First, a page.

Why are there eleventy-six noises and alarms, none of which can be shut off, to prioritize critical information from routine?
Where was the requisite expert in the operation and interpretation of such specialized machinery?
Was there any telemetry delivering basic patient information attached?
Why was a plug failed, with no one capable of fixing it, or red-tagging it until such was done, and no one aware of that condition?
Why did the back-up batteries fail?
Those are just the first six most obvious culprits here.
As in most aviation accidents, hospital deaths frequently involve a lengthy chain of errors and mistakes, and blaming the last person standing closest, in this case the nurse, is about like blaming all aviation disasters on "pilot error":
easy, convenient, self-serving for everyone but the accused, and generally a monumental load of horse cobblers.
If it were in my power, everything in my world that honks, squawks, beeps, clangs, and whistles, to include family members, would be cheerfully beaten to death at the first moment they offended my ears, every shift, and the person(s) who inflicted and designed them, after a proper crotch-punching. I would love to be able to prioritize the things that make noise to the one to three things that actually matter, so that if they did go off, I'd know
a) what it was, and
b) that it was important, and then be able to set about fixing it.
Unfortunately, no one, from the assholes who mis-design the offending hardware, to hospital purchasers of such horseshit, the administrators and clinical co-ordinators that implement it, nor anyone else, ever asks, let alone listens, to any input from end-users. Not once, ever, in a career.
So you and yours are taken care of by entirely non-standardized machines, that emit an ongoing cacophony of worthless sensory overload, delivered in an under-staffed care model, with safe levels of both enough and the right skills sets of the requisite personnel purely a forlorn fantasy, in an increasingly mechanized system, and then the entire thing falls on its ass, and your granny dies.
And to top it off, granny probably had ten bodily systems failing or in severe decline, had a chance in the single percentiles of ever having anything like recovery with any quality of life, but was being maintained on life support so that the long-neglectful family could feel better about the years of neglect of granny prior to that time, ignorance of the seriousness of her health conditions, and the utter futility of further care, and total denial of her probable end-state, despite the medical technology of the society she lived in. But that's just an anecdotal guess, based solely on 98% of the ventilated patients I've seen over two decades here. YMMV.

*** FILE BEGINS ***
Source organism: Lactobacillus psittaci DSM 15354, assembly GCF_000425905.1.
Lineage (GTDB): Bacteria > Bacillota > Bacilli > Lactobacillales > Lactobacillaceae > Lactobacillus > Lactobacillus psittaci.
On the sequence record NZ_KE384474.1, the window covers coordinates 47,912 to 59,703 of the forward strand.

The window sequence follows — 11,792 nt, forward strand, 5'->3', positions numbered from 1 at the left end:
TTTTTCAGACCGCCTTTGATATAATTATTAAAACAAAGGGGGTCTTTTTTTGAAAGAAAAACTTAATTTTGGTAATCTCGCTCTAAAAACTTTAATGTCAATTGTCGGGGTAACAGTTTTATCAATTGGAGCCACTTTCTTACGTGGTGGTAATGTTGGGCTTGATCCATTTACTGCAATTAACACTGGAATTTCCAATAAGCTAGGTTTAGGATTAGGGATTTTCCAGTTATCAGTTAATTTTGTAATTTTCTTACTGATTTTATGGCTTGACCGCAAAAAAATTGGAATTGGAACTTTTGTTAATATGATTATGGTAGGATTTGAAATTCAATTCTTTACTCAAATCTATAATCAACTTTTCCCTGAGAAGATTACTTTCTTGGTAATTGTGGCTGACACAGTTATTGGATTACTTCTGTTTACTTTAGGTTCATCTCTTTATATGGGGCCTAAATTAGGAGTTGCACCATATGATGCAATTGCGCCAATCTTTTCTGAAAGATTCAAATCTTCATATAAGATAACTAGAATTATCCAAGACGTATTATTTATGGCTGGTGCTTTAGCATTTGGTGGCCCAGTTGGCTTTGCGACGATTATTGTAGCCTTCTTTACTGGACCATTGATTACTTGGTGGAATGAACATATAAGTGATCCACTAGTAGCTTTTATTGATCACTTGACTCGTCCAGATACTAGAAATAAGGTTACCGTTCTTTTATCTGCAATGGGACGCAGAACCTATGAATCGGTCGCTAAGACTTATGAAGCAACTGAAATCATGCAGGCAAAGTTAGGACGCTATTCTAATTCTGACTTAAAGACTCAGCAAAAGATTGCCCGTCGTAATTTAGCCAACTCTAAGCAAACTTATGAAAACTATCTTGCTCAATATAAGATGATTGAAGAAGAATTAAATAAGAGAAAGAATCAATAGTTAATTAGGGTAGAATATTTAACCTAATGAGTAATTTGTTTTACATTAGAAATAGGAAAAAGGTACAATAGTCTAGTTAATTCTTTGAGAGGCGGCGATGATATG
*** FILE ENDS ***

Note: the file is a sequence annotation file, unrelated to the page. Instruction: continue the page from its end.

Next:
And then cared for in a failed socialist health care model by insufficient and overwhelmed staff, just for the cherry on top of the frosting.
So maybe the nurse was to blame.
Or maybe the health care system, the hospital, the staffing plan, the engineering department, the machine's designers and manufacturers, the family, and the actual patient, had some wee bit of the blame to chug down as well...?
Hognose's point was that dead batteries were the culprit, and the rest of the article noted that in fact
Dr. Renate Wendler, who led an investigation into the death, told the jury it was "not realistic" to expect nurses in the ward to know when power would have been interrupted to the plug sockets.
In front of the jury of six men and three women, she said: "The machine made a loud screeching alarm that no nurse had previously heard.
"This noise must have been the final battery warning.
"A lot of alarms had sounded on the machine.
"They were high priority alarms."
Consultant anaesthetist Dr Wendler said the best nurses were looking after Mrs Scott, but that they reviewed the design of the machine and felt it was "not intuitive".And finally
She said: "I do not think the delay in calling for help had anything to do with the outcome of Mrs Scott's case.
She added: "We looked at Mrs Scott's health and we found she was very sick and probably a pre-terminal patient when she came to the hospital.I read the details after my reply above, and lo and behold, they're just about the exact same thing (minus the gratuitous swipe at NHS, which is the rhetorical equivalent of shooting fish, in a barrel, with a Barrett M82A1).
"We found evidence of good practice and care.
"Usually if an incident happens, it is a result of a lot of factors, no single factor.
"Nurses were very busy looking after her in all sorts of ways."
Health care, even bad health care, is not magic nor miracle work. Handicapping caregivers with shitty equipment, let alone a shitty system, to care for a "pre-terminal patient", is a poor recipe for success, as we normally define the term.
Especially when you saddle them with a cacophony of worthless alarms, to the point that doing your job is the nightly equivalent of what Stephen Coonts described in Flight Of The Intruder, where you spend an inordinate amount of time turning the worthless clanging, dinging, buzzing, flashing, squeaking, squawking shit off, so you can get down to focusing and concentrating on doing the important parts of the job.
So as Paul Harvey always said, now you know the rest of the story...